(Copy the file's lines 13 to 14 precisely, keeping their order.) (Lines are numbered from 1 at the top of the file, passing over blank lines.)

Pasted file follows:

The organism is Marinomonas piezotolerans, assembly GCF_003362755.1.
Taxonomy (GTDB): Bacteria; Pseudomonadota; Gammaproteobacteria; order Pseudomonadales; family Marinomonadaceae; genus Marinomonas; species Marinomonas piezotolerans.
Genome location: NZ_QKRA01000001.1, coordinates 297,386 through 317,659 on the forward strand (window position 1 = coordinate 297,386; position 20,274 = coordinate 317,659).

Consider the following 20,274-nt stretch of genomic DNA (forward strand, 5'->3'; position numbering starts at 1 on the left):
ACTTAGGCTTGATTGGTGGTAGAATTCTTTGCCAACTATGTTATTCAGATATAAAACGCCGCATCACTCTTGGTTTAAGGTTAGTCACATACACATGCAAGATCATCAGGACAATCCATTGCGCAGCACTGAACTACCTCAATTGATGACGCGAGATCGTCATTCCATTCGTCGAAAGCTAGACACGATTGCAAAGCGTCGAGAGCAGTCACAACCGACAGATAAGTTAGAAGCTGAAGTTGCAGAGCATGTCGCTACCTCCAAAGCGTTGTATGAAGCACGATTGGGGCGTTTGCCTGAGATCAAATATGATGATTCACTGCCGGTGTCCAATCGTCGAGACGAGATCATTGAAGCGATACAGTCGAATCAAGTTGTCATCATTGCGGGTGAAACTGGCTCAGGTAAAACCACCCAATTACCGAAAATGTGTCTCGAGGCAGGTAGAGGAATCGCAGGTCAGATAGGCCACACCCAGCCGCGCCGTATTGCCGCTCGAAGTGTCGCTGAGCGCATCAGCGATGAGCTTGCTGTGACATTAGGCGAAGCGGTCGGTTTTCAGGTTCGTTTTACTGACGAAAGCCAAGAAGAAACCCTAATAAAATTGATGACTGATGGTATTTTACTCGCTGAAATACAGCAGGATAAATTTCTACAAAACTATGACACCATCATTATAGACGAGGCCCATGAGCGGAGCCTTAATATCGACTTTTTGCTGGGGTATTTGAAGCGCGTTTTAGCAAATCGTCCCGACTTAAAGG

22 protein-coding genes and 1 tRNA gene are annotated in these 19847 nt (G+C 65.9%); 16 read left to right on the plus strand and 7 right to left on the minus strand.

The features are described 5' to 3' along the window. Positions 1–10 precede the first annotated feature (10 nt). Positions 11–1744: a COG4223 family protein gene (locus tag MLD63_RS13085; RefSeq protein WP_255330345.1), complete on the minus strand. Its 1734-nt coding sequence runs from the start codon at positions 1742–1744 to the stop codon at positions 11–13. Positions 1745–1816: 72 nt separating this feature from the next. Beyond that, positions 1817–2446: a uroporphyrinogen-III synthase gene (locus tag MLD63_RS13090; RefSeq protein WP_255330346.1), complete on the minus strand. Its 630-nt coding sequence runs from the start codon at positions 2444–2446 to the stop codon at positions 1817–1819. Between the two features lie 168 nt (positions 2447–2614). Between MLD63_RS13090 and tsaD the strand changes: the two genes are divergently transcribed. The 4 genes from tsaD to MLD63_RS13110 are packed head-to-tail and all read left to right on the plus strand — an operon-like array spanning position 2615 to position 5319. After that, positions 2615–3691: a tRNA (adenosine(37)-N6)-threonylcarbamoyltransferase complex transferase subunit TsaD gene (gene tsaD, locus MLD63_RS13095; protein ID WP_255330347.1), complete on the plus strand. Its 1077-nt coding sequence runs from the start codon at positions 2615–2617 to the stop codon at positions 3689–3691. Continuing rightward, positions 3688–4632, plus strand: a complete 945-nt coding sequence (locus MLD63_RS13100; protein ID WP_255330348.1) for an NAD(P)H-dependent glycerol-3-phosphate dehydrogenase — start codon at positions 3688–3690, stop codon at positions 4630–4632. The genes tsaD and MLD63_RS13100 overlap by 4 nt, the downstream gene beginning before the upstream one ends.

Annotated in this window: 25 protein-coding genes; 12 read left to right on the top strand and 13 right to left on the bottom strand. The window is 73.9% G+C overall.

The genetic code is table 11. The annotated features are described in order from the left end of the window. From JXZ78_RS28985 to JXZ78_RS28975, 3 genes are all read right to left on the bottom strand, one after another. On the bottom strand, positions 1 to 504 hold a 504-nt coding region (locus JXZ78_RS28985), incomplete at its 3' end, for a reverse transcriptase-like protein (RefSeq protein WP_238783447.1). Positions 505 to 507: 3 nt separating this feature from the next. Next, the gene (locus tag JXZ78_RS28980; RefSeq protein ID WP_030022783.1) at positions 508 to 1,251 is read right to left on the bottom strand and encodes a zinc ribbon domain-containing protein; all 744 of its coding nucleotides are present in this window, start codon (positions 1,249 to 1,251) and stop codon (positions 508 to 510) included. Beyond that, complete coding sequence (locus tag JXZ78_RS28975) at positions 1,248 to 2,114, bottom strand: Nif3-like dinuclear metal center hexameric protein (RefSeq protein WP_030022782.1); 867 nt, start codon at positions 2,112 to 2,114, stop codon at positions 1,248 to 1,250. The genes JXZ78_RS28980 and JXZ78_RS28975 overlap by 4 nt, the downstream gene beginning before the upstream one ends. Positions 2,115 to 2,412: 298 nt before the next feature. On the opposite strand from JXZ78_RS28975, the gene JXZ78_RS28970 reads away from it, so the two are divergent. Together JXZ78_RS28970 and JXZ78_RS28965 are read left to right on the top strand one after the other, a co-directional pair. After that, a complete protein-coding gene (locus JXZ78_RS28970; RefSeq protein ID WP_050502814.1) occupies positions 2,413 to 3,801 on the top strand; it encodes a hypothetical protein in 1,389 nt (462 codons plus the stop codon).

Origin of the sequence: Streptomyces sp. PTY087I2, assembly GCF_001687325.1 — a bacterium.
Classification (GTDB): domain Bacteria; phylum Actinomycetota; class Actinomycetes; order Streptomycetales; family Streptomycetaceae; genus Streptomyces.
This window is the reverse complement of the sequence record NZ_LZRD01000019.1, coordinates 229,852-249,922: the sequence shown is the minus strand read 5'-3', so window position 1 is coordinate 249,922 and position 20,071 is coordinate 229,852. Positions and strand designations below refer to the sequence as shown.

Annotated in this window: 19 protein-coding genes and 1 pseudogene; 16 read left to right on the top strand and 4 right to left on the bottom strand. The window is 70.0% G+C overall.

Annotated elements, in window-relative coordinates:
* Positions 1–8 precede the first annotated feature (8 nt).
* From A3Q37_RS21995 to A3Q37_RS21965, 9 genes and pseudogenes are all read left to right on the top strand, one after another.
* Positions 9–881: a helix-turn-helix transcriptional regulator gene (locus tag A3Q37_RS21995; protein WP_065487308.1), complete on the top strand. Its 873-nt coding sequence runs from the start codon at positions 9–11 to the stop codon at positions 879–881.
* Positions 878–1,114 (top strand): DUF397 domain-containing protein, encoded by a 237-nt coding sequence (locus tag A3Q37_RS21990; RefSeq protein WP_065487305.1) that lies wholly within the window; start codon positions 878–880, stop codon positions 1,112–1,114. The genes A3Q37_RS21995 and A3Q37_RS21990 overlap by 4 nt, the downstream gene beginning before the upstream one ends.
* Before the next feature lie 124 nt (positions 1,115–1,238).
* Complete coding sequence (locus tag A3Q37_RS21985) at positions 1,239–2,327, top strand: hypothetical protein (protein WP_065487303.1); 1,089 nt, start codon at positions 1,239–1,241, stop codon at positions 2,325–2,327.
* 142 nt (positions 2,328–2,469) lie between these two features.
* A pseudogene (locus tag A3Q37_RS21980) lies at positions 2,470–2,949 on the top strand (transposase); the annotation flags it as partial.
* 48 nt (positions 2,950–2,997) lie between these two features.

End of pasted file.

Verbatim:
Annotated in this window: 19 protein-coding genes and 1 pseudogene; 16 read left to right on the top strand and 4 right to left on the bottom strand. The window is 70.0% G+C overall.

Annotated elements, in window-relative coordinates: